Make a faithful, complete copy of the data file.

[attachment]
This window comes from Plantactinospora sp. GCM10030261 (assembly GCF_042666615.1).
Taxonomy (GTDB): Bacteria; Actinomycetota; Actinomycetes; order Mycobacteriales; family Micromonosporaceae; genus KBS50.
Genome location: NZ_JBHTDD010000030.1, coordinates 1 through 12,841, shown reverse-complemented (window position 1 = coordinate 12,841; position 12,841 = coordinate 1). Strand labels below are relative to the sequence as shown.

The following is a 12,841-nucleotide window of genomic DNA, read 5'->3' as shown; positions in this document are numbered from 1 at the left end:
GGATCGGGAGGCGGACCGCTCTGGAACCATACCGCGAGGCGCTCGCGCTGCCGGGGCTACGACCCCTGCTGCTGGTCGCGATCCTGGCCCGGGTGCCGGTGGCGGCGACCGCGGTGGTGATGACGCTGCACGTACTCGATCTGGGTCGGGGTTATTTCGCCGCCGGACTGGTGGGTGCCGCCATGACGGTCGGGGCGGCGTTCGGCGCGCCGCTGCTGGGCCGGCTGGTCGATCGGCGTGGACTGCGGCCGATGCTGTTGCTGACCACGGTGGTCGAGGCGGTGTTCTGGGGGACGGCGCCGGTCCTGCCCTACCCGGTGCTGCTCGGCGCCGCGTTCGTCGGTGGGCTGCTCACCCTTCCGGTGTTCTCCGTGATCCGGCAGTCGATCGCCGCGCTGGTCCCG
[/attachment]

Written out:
This window comes from Plantactinospora sp. GCM10030261 (assembly GCF_042666615.1).
Taxonomy (GTDB): Bacteria; Actinomycetota; Actinomycetes; order Mycobacteriales; family Micromonosporaceae; genus KBS50.
Genome location: NZ_JBHTDD010000030.1, coordinates 1 through 12,841, shown reverse-complemented (window position 1 = coordinate 12,841; position 12,841 = coordinate 1). Strand labels below are relative to the sequence as shown.

The following is a 12,841-nucleotide window of genomic DNA, read 5'->3' as shown; positions in this document are numbered from 1 at the left end:
GGATCGGGAGGCGGACCGCTCTGGAACCATACCGCGAGGCGCTCGCGCTGCCGGGGCTACGACCCCTGCTGCTGGTCGCGATCCTGGCCCGGGTGCCGGTGGCGGCGACCGCGGTGGTGATGACGCTGCACGTACTCGATCTGGGTCGGGGTTATTTCGCCGCCGGACTGGTGGGTGCCGCCATGACGGTCGGGGCGGCGTTCGGCGCGCCGCTGCTGGGCCGGCTGGTCGATCGGCGTGGACTGCGGCCGATGCTGTTGCTGACCACGGTGGTCGAGGCGGTGTTCTGGGGGACGGCGCCGGTCCTGCCCTACCCGGTGCTGCTCGGCGCCGCGTTCGTCGGTGGGCTGCTCACCCTTCCGGTGTTCTCCGTGATCCGGCAGTCGATCGCCGCGCTGGTCCCG